Eastphalia, US

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Alan Moore's Mask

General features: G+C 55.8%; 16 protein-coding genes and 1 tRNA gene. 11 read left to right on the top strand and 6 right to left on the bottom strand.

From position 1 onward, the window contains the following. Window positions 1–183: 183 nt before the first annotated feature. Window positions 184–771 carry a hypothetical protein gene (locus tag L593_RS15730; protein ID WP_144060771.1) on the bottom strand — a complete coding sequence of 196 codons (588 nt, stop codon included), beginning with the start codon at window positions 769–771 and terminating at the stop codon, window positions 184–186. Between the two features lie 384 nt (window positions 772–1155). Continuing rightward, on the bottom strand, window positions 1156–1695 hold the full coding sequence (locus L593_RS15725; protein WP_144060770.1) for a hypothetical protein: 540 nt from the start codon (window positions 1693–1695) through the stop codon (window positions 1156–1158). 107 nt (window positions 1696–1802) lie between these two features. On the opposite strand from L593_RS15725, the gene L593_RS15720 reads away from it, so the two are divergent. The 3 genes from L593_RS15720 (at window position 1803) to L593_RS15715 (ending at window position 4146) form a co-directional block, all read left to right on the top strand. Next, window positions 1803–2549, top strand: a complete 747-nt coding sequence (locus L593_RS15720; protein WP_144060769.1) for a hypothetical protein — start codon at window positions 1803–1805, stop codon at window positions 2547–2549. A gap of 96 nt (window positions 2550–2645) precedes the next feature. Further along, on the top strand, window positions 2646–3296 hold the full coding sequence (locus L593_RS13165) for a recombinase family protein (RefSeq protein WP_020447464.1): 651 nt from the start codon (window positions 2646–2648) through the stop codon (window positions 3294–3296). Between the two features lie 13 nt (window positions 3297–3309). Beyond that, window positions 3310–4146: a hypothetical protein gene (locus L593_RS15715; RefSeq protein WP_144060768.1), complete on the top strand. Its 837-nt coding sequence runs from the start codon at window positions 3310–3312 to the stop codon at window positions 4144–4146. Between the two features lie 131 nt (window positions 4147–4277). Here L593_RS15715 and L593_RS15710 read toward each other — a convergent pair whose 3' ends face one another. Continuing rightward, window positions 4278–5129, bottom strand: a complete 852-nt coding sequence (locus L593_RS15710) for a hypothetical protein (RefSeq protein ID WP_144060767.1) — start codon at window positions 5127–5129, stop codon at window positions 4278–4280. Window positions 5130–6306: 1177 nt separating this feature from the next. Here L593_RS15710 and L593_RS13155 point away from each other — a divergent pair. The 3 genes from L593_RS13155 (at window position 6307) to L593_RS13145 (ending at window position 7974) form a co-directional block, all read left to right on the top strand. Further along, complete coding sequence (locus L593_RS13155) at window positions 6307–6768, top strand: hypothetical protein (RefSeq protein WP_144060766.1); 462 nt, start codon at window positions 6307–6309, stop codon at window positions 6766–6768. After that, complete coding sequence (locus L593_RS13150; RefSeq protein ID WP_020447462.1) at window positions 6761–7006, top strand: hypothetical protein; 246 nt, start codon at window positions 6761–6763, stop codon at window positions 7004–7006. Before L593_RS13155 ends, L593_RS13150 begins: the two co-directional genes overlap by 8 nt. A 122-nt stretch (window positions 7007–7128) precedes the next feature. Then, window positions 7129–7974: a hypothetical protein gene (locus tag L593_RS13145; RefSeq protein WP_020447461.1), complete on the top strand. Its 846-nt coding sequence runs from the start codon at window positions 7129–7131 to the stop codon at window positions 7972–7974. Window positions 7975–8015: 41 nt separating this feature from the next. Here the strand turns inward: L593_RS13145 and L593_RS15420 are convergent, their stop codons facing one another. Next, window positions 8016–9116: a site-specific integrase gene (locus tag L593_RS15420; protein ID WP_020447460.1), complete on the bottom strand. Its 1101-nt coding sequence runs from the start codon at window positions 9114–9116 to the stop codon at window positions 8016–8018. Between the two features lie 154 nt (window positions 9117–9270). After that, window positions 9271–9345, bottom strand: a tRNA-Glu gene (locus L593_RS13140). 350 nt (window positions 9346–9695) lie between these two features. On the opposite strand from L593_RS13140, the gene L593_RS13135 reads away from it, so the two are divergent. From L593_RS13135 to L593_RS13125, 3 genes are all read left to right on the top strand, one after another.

When Alan Moore and his artist David Lloyd published V for Vendetta in the early 1980s, their batmanesque anti-hero was a reaction to the Thatcher and Right-Wing era they lived in.   They had no idea that, a few decades later, another right-wing advance would respawn their story in a post-9/11 world, and catapult the most visually distinctive aspect of their story into the real world.  Moore reflects on how the mask became what it is today, and its growth beyond its humble beginnings in the comic.   The "Guy Fawkes" mask doesn't really look like actual masks, but are more harsh, angular, and representative of Vendetta's motives.  Moore is known for being vicious towards mainstreaming his content, but he's downright positive about the V Mask gaining a foothold as a popular symbol.  It's probably a combination of a genuine recognition of what the mask means, combined by the grassroots adoption of it for the sort of cause that V for Vendetta represented. Warner Brothers still owns the copyright for the masks themselves, so big business is still laughing all the way to the bank, but that may be a short-sighted benefit for the ultimate consequences that may result from the actions of the Occupy and Anonymous movements in the coming years.